Have you prominently displayed the newly released “Job Safety and Health – It’s The Law!” poster from the Occupational Safety and Health Administration (OSHA) at your workplace? If not, then probably it is probably high time you did so. Non-compliance with OSHA’s guidelines can prove very costly for companies, both in the case of permanent employees and contingent workers. As explained in an earlier blog, providing safety at the workplace falls to the staffing buyer’s and staffing agency’s list of responsibilities.
OSHA realized early on that contingent workers were more likely to be victims of workplace injuries and fatalities than permanent employees and instituted strong protections for their safety in 2013. But, the fatal injury statistics of all workers tracked by OSHA, shown in the graph below, make it obvious that there is no positive impact from these efforts and that OSHA has a long way to go before all employers heed its warnings and accept the responsibility of ensuring the safety of their workers, whether temporary or permanent.
Let us look at some horrifying accidents involving temporary workers, where OSHA needed to take punitive action against the staffing suppliers and their clients in recent times, to illustrate the attitude of employers to workplace safety:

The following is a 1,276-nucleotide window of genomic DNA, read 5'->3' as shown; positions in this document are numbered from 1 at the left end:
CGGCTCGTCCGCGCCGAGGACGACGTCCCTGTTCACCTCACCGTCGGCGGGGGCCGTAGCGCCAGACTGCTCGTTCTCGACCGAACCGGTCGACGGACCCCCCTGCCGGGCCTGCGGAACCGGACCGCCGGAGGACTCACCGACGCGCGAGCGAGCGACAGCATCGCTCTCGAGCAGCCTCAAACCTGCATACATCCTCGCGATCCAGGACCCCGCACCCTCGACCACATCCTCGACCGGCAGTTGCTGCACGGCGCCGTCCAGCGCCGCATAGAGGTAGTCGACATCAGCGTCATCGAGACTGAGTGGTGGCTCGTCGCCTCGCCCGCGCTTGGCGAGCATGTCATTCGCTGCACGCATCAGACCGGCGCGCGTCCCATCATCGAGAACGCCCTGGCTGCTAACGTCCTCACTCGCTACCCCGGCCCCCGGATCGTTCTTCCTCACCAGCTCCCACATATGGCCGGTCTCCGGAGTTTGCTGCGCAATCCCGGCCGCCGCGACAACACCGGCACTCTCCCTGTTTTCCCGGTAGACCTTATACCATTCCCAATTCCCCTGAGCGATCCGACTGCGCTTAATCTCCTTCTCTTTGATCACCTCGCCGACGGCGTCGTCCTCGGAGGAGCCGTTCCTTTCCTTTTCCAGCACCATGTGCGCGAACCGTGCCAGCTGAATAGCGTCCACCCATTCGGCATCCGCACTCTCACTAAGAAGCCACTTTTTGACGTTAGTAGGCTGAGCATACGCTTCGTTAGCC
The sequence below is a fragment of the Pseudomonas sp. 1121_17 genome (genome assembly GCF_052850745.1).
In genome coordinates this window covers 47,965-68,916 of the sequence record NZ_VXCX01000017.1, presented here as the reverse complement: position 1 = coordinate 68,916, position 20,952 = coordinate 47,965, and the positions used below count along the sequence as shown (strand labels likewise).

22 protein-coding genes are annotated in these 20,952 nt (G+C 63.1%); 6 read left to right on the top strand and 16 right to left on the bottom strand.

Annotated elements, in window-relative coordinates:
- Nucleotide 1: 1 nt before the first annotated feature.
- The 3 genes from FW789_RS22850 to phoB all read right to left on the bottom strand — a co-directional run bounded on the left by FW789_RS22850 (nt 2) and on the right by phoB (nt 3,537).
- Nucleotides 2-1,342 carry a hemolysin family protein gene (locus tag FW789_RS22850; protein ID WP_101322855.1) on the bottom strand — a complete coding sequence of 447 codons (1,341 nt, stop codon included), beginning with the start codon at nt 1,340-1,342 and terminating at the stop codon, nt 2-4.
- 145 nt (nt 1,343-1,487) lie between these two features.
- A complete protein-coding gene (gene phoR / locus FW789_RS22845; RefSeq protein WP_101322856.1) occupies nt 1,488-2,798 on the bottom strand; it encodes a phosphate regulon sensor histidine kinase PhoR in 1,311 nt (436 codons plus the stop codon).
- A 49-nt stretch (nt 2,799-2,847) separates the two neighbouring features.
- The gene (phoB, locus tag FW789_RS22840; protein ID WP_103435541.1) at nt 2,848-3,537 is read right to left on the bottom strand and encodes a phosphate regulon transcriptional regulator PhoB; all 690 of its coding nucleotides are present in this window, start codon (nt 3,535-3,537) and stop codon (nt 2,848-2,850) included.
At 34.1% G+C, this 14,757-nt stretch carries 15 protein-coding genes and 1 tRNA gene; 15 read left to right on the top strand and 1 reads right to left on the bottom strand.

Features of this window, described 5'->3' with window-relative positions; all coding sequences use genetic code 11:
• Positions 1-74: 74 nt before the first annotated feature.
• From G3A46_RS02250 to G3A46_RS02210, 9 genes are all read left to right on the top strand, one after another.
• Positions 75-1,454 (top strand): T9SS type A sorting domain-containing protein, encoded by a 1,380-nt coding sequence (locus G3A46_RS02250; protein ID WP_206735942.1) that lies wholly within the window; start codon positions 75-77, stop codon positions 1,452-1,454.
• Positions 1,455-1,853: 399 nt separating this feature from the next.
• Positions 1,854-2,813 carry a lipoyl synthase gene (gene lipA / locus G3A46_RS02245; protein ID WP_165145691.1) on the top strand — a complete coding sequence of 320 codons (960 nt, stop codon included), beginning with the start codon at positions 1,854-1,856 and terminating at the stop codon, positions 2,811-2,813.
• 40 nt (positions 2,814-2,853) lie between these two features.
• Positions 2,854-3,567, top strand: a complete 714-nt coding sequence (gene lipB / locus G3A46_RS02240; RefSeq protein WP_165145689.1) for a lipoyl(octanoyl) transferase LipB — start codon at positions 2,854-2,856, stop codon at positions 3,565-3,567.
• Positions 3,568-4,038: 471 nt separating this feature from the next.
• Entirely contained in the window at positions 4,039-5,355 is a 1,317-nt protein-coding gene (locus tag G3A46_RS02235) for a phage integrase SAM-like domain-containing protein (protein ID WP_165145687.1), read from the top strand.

Remember that in 2014, 4679 workers left their homes to earn a living but never returned! That would work out to nearly 18 workers per working day (not counting weekends and national holidays). While anyone in an unsafe work environment is at risk, temporary workers are less likely to receive safety instructions and equipment needed for their protection. They are often asked to do high-risk tasks that regular employees are unwilling to take on. In each of the examples above, the company using the services of the temporary workers were negligent, and were heavily fined. The staffing agencies who supplied the workers were also penalized, but less severely. However, as Employer of Record, the staffing agency has a legal and moral obligation to ensure that workers are placed in an OSHA-compliant work environment, and have received the training and equipment needed to do the job with minimum risk. Of course, the agencies fear the loss of a client who does not take kindly to being told that the work environment is unsafe, and the contingent worker fears the loss of the assignment.
Share with us your experience. Have you ever been involved in a situation in which a complaint was filed with OSHA, or should have been? Let us know.
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